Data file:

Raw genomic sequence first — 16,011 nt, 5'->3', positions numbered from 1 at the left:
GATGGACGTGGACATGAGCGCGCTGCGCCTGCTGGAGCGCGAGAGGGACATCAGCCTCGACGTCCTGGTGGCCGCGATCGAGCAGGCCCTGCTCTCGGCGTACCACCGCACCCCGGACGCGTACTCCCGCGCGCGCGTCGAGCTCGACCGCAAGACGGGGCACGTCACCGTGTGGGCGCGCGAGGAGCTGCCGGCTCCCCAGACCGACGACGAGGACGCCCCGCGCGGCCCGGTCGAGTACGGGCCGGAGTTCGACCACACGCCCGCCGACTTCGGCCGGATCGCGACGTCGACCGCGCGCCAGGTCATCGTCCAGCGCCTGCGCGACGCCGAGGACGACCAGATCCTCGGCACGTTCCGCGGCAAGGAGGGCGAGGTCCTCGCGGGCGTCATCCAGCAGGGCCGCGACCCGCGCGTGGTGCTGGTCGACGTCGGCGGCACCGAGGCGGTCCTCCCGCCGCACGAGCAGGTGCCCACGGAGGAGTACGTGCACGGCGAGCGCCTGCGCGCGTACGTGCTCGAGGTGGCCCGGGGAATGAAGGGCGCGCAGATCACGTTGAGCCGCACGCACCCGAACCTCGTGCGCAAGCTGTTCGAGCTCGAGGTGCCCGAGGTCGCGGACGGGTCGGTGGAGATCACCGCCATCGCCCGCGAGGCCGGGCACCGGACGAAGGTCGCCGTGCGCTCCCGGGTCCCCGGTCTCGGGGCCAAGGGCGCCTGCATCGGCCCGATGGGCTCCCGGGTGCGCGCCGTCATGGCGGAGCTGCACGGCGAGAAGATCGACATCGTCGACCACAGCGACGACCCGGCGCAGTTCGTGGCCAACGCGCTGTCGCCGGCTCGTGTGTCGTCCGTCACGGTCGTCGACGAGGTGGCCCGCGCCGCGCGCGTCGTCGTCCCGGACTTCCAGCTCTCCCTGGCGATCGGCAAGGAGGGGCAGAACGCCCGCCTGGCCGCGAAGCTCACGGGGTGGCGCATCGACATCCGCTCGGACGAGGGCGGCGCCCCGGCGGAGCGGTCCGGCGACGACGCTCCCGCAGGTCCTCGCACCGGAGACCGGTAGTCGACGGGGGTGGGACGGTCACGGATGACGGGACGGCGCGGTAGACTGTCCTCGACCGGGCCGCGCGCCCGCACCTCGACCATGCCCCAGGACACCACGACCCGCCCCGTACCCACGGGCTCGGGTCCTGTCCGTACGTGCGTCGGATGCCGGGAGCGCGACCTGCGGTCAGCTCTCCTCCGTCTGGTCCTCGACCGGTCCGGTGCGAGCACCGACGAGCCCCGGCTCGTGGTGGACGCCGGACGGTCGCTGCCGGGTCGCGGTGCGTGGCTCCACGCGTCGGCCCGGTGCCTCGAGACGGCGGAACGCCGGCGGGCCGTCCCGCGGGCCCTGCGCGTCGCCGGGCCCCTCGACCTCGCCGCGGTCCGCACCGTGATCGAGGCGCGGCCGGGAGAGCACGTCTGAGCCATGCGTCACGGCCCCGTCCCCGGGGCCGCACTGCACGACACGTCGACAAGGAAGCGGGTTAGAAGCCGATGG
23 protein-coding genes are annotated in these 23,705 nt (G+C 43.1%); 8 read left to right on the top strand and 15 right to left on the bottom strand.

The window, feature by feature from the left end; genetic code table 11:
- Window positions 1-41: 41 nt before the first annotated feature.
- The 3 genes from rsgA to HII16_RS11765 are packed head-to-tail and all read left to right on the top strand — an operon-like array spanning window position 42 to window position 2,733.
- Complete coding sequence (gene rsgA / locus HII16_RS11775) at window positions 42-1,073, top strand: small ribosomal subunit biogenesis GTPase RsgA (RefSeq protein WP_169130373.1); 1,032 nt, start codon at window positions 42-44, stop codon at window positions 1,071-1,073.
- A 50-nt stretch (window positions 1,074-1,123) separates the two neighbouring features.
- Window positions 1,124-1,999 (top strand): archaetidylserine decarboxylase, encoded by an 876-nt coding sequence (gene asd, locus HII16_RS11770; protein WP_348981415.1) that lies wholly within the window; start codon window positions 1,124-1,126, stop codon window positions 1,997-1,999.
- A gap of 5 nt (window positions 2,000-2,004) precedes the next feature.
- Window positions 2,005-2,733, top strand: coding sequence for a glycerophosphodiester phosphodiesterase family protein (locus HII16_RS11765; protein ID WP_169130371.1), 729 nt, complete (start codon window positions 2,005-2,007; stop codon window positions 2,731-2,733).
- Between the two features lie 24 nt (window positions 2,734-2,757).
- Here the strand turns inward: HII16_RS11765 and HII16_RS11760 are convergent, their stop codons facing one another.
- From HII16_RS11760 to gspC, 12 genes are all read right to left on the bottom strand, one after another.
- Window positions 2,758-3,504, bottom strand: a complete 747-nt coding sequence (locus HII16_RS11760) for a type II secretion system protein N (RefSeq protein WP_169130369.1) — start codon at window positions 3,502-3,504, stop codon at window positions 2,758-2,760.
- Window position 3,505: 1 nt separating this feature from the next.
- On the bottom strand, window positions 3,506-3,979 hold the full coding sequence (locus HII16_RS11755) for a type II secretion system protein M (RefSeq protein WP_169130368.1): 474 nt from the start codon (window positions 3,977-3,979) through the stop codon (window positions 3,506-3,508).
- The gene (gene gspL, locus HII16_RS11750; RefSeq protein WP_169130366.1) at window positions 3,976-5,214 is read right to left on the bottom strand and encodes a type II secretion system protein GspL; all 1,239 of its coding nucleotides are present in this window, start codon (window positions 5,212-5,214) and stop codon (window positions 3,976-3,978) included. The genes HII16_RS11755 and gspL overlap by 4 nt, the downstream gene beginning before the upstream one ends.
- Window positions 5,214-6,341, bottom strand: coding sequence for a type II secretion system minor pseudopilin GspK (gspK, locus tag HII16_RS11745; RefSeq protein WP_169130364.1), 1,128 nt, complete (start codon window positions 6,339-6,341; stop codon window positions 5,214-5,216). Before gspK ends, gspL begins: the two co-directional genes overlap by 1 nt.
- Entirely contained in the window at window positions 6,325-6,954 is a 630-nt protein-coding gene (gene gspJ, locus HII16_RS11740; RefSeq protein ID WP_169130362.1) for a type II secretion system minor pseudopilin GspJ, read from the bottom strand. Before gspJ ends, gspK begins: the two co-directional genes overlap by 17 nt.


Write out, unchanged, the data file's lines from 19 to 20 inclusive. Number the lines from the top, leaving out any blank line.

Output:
- Window positions 5,214-6,341, bottom strand: coding sequence for a type II secretion system minor pseudopilin GspK (gspK, locus tag HII16_RS11745; RefSeq protein WP_169130364.1), 1,128 nt, complete (start codon window positions 6,339-6,341; stop codon window positions 5,214-5,216). Before gspK ends, gspL begins: the two co-directional genes overlap by 1 nt.
- Entirely contained in the window at window positions 6,325-6,954 is a 630-nt protein-coding gene (gene gspJ, locus HII16_RS11740; RefSeq protein ID WP_169130362.1) for a type II secretion system minor pseudopilin GspJ, read from the bottom strand. Before gspJ ends, gspK begins: the two co-directional genes overlap by 17 nt.